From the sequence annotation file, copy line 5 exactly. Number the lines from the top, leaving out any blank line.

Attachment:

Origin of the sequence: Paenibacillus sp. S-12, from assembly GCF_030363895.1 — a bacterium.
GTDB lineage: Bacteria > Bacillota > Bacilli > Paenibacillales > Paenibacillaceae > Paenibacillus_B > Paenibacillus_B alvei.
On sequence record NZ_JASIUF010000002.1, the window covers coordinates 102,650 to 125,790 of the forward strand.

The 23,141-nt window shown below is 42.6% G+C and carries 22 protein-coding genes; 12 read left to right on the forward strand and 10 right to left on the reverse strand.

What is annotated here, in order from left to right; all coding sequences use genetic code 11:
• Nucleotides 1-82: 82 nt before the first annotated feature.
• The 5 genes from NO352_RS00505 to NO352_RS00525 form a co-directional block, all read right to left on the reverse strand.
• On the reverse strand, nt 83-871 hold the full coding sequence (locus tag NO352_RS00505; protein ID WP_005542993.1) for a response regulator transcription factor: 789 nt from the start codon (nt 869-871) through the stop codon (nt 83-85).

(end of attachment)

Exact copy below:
What is annotated here, in order from left to right; all coding sequences use genetic code 11: